Finally, some good news: Paranormal Activity 3. I wasn't a big fan of the first sequel, but this one was more in line with the original, giving us a story that COULD have consequences, some innovative camera tricks (oscillating cam!), and a genuinely chilling finale that opened up the mythology a bit, promising a 4th film that might actually be the best yet if they focus on that particular aspect. And audiences agreed; while most part 3s come in far behind their predecessors, this one actually outgrossed PA2 and came within spitting distance of topping the original. But then again, it had no competition; The Thing was already losing most of its theaters and nothing else opened up until after Halloween (this was also the first year without a Saw film since the series began in 2004).
If we're counting it, then Breaking Dawn Part 1 can be counted as the only other hit horror film of the season, but that was a given. Fans apparently didn't care that they were only getting the first half of a book (one that barely had enough actual story to fill one movie), nor were they turned off by the batshit insane story points this one offered. I seem to recall a number of the fans hating the book when it came out, but it certainly didn't affect the ticket sales too much; while coming in slightly below the grosses of the last two films, it's still the 3rd highest grossing movie of the past 12 months.
Even the indie market was quiet, with very few limited releases of note. Darren Bousman's 11-11-11 (released in a handful of theaters on its namesake "holiday") had an admirable 70s Euro-thriller approach, but was weighed down by some hokey dialogue and an edit that was apparently cut to the bare minimum - a movie like this SHOULD be slow paced, but someone apparently thought it should go from plot point to plot point as quickly possible. Korea's smash hit Sector 7 3D also played some US locations, but it was hardly worth seeking out - the 3D was unimpressive and the monster just another modern CGI abortion that suffered from over-design. Think of all the great movie monsters - they're all basically kind of simple, right? So why do modern filmmakers (particularly JJ Abrams) opt for these horrid "spider mixed with a _____" (in this case, a seal) things?
The straight to DVD market didn't have much, either. Wrong Turn 4 was actually kind of fun (much better than the terrible 3rd entry, at any rate) and the wonderfully disturbing British anthology Little Deaths finally hit our shelves, but otherwise it was slim pickings there. There's a new Hostel sequel that just hit last week; my rental disc hasn't arrived yet so I can't speak for it, but the fact that it's from the director of From Dusk Till Dawn 2 doesn't exactly excite me. There was also the bodily fluid drenched anthology Chillerama, which hit disc in November after a few "roadshow" and festival screenings, but I feel weird talking much about that one (other than to note that it has by far the best end titles and anonymous zombie work ever seen in a motion picture). I will say that seeing it with a crowd is the only real way to go with this one - hopefully you got that chance. And on VOD, in the twilight hours of the year, Magnet released Ti West's The Innkeepers several weeks before its (limited) theatrical bow. I wasn't too thrilled with it, but I am in the very VERY small minority there. Plus, I'd rather guys like West were making movies than Fred Andrews, so I encourage you all to check it out (LEGALLY!) and make up your own mind - odds are you'll disagree with me.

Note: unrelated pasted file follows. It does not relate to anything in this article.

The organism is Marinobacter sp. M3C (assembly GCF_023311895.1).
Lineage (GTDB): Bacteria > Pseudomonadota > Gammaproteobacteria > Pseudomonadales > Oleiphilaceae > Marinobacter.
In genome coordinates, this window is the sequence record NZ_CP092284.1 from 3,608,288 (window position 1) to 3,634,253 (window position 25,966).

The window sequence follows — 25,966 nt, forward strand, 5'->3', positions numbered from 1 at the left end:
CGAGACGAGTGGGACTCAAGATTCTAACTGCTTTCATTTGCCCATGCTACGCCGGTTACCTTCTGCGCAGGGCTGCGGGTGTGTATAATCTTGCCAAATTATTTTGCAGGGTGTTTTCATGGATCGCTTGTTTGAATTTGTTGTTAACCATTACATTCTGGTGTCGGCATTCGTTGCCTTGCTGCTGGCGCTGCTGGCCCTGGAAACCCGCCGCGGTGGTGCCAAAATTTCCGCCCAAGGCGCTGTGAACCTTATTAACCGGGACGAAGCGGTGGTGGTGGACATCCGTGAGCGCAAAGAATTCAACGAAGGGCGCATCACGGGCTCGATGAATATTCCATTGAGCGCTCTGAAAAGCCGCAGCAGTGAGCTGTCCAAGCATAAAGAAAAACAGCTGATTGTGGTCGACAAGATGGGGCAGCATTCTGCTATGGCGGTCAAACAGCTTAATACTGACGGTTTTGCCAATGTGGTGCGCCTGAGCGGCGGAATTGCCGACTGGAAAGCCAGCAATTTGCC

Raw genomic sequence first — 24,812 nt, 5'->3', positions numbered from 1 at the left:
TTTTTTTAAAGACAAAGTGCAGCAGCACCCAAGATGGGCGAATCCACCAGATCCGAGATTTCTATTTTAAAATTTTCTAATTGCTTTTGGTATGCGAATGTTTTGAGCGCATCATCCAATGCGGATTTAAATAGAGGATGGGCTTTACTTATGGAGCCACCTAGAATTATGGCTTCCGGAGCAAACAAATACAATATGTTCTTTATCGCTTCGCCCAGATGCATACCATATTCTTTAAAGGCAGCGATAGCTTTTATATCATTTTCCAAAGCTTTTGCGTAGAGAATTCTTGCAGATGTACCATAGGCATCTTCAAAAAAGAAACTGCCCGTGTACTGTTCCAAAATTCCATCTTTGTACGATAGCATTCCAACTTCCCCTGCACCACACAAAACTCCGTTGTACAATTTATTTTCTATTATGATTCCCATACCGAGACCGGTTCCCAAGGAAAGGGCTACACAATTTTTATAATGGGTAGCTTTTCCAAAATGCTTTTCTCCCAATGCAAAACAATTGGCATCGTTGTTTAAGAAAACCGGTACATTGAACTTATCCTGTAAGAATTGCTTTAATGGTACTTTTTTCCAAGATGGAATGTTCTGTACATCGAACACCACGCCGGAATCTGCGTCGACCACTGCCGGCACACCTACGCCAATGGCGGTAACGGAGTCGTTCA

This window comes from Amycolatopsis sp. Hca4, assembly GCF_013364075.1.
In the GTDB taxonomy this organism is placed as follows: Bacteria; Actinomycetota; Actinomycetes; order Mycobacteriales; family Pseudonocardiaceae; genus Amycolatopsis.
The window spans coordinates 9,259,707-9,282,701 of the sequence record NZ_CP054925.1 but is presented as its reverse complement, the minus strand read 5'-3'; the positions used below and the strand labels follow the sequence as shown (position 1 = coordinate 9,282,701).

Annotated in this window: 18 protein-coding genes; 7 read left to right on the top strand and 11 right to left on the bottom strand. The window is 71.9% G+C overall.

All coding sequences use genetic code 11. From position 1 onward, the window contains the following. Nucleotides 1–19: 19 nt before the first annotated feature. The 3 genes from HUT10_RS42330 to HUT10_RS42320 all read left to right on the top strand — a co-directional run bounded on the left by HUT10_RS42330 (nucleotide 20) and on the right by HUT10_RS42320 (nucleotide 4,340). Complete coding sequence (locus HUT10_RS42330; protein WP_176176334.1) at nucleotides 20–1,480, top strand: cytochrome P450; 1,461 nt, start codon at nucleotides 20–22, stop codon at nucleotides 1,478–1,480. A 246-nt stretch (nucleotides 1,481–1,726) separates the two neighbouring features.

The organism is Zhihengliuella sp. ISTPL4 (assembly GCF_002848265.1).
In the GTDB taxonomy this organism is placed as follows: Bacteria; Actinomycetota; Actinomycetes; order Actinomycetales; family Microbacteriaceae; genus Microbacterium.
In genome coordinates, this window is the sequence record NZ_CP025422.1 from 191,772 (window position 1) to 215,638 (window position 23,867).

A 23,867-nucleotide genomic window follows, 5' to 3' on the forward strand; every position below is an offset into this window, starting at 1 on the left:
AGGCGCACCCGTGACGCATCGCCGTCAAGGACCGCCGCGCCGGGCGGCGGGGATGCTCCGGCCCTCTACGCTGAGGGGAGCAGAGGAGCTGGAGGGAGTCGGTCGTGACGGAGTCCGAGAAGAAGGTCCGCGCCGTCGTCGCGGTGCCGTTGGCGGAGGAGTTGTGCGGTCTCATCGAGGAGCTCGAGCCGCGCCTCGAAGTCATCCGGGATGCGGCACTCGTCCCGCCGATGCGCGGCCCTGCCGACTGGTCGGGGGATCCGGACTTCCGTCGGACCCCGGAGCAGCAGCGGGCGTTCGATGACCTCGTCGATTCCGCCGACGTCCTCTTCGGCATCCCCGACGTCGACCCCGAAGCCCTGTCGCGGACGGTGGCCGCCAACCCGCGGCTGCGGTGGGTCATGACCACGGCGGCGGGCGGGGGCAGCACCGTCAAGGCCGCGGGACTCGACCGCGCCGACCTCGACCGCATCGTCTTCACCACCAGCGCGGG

Luckily I was able to hit up a few festivals (including my first Fantastic Fest - and it won't be my last if I can help it) during this period, which made up for the studios'/indie distributors' inability to provide quality horror during the most genre-friendly time of the year. Most of the best/most interesting horror movies I saw this year - You're Next, Sleep Tight, Absentia, Crawl, Deadheads, Exit Humanity, Livid - won't be out until 2012 (I hope!), so it doesn't make much sense to discuss them at length here. However, if those titles are a sign of the things to come, then 2012 might more than make up for 2010/11's rather underwhelming horror output - the existence of Underworld 4 and Resident Evil 5 notwithstanding.
So overall, I think 2011 was a minor improvement on 2010, and turned out slightly better than I thought thanks to those few surprises - I Saw The Devil and Attack The Block weren't even on my radar when the year began, but ended up being my two favorite genre films of the year. Paranormal Activity 3 and Final Destination 5 were vast improvements on their predecessors, and even mostly pointless rehashes like Fright Night and The Thing had their moments. In fact, I didn't outright HATE (sorry, FilmCritHulk) any of the big theatrical releases except for Creature, and again, why the hell was that thing in theaters anyway? Add in the festival stuff that'll be coming your way hopefully sooner than later, and I think horror's in an upswing; a minor one to be sure, but slow and steady wins the race, or something.
Final note - I haven't seen a few movies I am seeing on a lot of "Best Horror of 2011" lists, such as Martha Marcy May Marlene, We Need To Talk About Kevin, The Skin I Live In, and The Woman, and for every person who tells me they are horror movies, I talk to someone else who disagrees. So I'll make my own judgment when I get around to seeing them (I might be seeing Skin this week!). That said, if you want to read my top picks for the year (as well as the "worst"), head on over to Bloody Disgusting. And in a few days I'll have Horror Movie A Day's annual "awards", which skips top 10 or bottom 5 type lists in favor of honoring the best and worst in categories such as "Best/Worst Killer Tiger Movie" or whatever.